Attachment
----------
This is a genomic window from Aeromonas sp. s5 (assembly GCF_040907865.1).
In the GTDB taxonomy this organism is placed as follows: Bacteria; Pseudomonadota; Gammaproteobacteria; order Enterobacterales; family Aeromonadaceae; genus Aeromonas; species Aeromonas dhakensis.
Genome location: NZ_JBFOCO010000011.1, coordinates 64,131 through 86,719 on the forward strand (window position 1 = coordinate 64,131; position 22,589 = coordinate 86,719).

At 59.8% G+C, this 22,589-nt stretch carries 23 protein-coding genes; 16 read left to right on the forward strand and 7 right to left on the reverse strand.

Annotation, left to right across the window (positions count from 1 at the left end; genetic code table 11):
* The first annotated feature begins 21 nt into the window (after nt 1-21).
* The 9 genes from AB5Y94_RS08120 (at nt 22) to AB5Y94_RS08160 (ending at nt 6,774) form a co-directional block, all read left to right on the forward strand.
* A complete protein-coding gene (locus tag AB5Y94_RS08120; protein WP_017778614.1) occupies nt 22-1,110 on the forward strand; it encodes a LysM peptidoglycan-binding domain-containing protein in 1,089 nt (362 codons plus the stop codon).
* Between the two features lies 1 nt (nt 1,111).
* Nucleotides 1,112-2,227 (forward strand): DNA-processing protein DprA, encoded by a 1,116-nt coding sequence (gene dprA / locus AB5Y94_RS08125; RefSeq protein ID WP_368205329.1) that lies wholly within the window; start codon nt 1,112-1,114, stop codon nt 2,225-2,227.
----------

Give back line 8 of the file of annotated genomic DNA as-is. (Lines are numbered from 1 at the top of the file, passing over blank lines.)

* A complete protein-coding gene (locus tag AB5Y94_RS08120; protein WP_017778614.1) occupies nt 22-1,110 on the forward strand; it encodes a LysM peptidoglycan-binding domain-containing protein in 1,089 nt (362 codons plus the stop codon).